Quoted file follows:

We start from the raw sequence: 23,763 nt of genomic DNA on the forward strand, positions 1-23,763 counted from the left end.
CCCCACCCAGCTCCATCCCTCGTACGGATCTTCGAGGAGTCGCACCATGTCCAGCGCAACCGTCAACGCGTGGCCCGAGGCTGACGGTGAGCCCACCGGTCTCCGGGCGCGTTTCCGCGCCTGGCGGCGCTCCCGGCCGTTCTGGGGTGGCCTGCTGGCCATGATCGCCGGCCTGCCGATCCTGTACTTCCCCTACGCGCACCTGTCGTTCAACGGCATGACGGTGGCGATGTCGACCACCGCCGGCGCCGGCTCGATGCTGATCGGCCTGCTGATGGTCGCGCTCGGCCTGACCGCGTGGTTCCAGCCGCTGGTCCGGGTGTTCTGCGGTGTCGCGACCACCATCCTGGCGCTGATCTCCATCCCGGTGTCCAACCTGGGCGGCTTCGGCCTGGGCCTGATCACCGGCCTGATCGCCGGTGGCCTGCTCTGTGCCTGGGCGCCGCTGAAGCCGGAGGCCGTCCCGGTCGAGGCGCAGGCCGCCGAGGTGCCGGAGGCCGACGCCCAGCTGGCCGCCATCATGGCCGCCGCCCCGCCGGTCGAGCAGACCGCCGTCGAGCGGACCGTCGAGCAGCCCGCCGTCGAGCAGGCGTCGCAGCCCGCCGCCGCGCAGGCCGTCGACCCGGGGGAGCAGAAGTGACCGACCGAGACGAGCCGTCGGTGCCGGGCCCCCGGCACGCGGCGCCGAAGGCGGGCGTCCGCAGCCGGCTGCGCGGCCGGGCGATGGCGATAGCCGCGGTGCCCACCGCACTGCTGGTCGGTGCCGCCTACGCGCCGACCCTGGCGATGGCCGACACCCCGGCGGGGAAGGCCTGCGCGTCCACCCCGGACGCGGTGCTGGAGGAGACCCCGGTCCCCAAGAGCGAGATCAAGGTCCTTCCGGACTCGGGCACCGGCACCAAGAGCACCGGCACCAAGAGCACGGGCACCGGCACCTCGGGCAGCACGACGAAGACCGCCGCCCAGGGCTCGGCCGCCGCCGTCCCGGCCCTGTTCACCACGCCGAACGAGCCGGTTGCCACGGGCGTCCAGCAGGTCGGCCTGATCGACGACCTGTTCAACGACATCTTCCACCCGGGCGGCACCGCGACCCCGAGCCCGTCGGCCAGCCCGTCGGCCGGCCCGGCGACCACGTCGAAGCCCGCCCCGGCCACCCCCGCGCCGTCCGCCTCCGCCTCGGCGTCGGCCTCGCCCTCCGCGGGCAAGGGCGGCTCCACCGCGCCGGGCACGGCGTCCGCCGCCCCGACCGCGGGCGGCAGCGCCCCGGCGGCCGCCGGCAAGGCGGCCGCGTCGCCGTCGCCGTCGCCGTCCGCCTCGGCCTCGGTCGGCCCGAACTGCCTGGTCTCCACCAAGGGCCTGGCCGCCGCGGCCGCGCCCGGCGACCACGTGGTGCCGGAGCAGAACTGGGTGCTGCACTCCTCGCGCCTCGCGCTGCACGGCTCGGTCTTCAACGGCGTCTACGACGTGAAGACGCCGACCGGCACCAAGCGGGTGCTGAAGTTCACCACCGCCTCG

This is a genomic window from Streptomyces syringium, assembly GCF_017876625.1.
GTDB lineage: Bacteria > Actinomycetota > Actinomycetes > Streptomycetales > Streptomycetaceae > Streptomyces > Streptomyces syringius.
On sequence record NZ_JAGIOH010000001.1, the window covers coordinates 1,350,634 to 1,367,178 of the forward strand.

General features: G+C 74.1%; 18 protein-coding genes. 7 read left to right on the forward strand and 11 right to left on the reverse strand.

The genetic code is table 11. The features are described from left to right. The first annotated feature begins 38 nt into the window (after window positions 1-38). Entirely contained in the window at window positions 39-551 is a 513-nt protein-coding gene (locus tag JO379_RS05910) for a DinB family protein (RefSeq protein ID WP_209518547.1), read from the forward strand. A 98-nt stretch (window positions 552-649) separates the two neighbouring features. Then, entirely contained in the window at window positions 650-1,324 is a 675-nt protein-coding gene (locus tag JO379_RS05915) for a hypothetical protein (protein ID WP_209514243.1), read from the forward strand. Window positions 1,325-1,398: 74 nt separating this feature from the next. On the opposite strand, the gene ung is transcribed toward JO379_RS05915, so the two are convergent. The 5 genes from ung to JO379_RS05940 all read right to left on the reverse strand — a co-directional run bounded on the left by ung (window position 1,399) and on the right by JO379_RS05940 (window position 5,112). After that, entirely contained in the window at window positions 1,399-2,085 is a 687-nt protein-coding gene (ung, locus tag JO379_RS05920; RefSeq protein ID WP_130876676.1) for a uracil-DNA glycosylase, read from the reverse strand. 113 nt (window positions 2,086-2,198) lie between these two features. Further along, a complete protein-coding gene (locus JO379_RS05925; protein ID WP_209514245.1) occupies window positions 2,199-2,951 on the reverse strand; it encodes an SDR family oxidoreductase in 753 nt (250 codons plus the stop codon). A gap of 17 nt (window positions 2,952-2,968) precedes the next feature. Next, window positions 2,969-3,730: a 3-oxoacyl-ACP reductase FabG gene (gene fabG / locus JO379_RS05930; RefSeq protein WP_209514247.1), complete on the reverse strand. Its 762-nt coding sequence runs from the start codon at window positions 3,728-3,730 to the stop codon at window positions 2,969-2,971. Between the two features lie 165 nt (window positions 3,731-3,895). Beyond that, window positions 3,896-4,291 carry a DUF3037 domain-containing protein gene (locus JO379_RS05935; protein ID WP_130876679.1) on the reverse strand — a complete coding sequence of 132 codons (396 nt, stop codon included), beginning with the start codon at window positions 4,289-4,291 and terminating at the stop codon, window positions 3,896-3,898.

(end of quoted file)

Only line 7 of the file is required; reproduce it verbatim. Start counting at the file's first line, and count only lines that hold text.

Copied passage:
The genetic code is table 11. The features are described from left to right. The first annotated feature begins 38 nt into the window (after window positions 1-38). Entirely contained in the window at window positions 39-551 is a 513-nt protein-coding gene (locus tag JO379_RS05910) for a DinB family protein (RefSeq protein ID WP_209518547.1), read from the forward strand. A 98-nt stretch (window positions 552-649) separates the two neighbouring features. Then, entirely contained in the window at window positions 650-1,324 is a 675-nt protein-coding gene (locus tag JO379_RS05915) for a hypothetical protein (protein ID WP_209514243.1), read from the forward strand. Window positions 1,325-1,398: 74 nt separating this feature from the next. On the opposite strand, the gene ung is transcribed toward JO379_RS05915, so the two are convergent. The 5 genes from ung to JO379_RS05940 all read right to left on the reverse strand — a co-directional run bounded on the left by ung (window position 1,399) and on the right by JO379_RS05940 (window position 5,112). After that, entirely contained in the window at window positions 1,399-2,085 is a 687-nt protein-coding gene (ung, locus tag JO379_RS05920; RefSeq protein ID WP_130876676.1) for a uracil-DNA glycosylase, read from the reverse strand. 113 nt (window positions 2,086-2,198) lie between these two features. Further along, a complete protein-coding gene (locus JO379_RS05925; protein ID WP_209514245.1) occupies window positions 2,199-2,951 on the reverse strand; it encodes an SDR family oxidoreductase in 753 nt (250 codons plus the stop codon). A gap of 17 nt (window positions 2,952-2,968) precedes the next feature. Next, window positions 2,969-3,730: a 3-oxoacyl-ACP reductase FabG gene (gene fabG / locus JO379_RS05930; RefSeq protein WP_209514247.1), complete on the reverse strand. Its 762-nt coding sequence runs from the start codon at window positions 3,728-3,730 to the stop codon at window positions 2,969-2,971. Between the two features lie 165 nt (window positions 3,731-3,895). Beyond that, window positions 3,896-4,291 carry a DUF3037 domain-containing protein gene (locus JO379_RS05935; protein ID WP_130876679.1) on the reverse strand — a complete coding sequence of 132 codons (396 nt, stop codon included), beginning with the start codon at window positions 4,289-4,291 and terminating at the stop codon, window positions 3,896-3,898.